CMLM Transformer

CMLM stands for “Conditional Masked Language Modeling” Transformer which is an encoder-decoder Transformer architecture trained with a masked language modeling (MLM) training objective and uses “masked-predict” algorithm for decoding. This model was proposed by FAIR in 2019 and published in their paper: Mask-Predict: Parallel Decoding of Conditional Masked Language Models. The official code for this paper can be found on Facebook Research’s official GitHub repository: facebookresearch/Mask-Predict.

Unlike most machine translation systems which generate translations autoregressively from left to right, the CMLM Transformer uses a non-autoregressive decoding algorithm called “masked-predict” that iteratively decodes in linear time. CMLM Transformer is the same as the standard Transformer with one change in the decoder; the masking of the self-attention in the decoder was removed to make the decoder attend to both left and right contexts when generating the output translation.

Note: The difference between MLM and CMLM is that MLM predicts masked tokens given the remaining sentence while CMLM predicts masked tokens given the source sentence + the remaining of target sentence.

CMLM Training

A conditional masked language modeling (CMLM) predicts a set of target tokens $Y_{\text{mask}}$ given a source text $X$ and part of the target text $Y_{\text{obs}}$. It makes the strong assumption that the tokens $Y_{\text{mask}}$ are conditionally independent of each other (given $X$ and $Y_{\text{obs}}$). During training, CMLM is done as follows:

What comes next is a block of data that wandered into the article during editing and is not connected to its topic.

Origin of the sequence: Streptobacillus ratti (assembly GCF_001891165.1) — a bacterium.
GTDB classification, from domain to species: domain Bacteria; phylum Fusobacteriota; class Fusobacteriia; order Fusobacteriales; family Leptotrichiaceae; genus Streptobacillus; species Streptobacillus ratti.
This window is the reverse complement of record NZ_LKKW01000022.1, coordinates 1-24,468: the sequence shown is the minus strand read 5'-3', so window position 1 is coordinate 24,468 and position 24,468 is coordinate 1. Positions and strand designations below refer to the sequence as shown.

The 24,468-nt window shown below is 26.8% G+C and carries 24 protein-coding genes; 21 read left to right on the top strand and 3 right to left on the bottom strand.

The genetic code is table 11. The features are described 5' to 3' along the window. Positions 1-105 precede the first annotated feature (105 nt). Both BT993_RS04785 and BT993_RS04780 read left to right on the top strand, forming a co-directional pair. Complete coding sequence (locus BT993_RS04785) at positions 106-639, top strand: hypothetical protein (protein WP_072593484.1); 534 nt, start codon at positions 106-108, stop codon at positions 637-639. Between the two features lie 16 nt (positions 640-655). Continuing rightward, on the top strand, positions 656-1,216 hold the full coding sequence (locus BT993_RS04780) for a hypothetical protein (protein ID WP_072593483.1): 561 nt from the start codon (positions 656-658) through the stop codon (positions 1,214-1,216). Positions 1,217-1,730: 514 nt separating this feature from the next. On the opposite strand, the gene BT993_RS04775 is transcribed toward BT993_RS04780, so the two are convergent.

• A number of tokens that should be masked is chosen randomly from a uniform distribution between one and the sequence’s length.

  • Then, that number of tokens get masked $Y_{\text{mask}}$. Following BERT, masking is done by replacing the token with a special $\left\lbrack \text{MASK} \right\rbrack$ token.

  • CMLM is optimized using cross-entropy loss over every token in $Y_{\text{mask}}$. This can be done in parallel, since the model assumes that the tokens in $Y_{\text{mask}}$ are conditionally independent of each other.

In traditional left-to-right machine translation, where the target length is determined by the generation of the special end of sentence token $\left\lbrack \text{EOS} \right\rbrack$. However, for CMLMs to predict the entire sequence in parallel, they must know its length in advance. Here, they added a special $\left\lbrack \text{LENGTH} \right\rbrack$ token to the encoder and then train the model to predict the length of the target sequence. Its loss is added to the cross-entropy loss.

Mask-Predict Decoding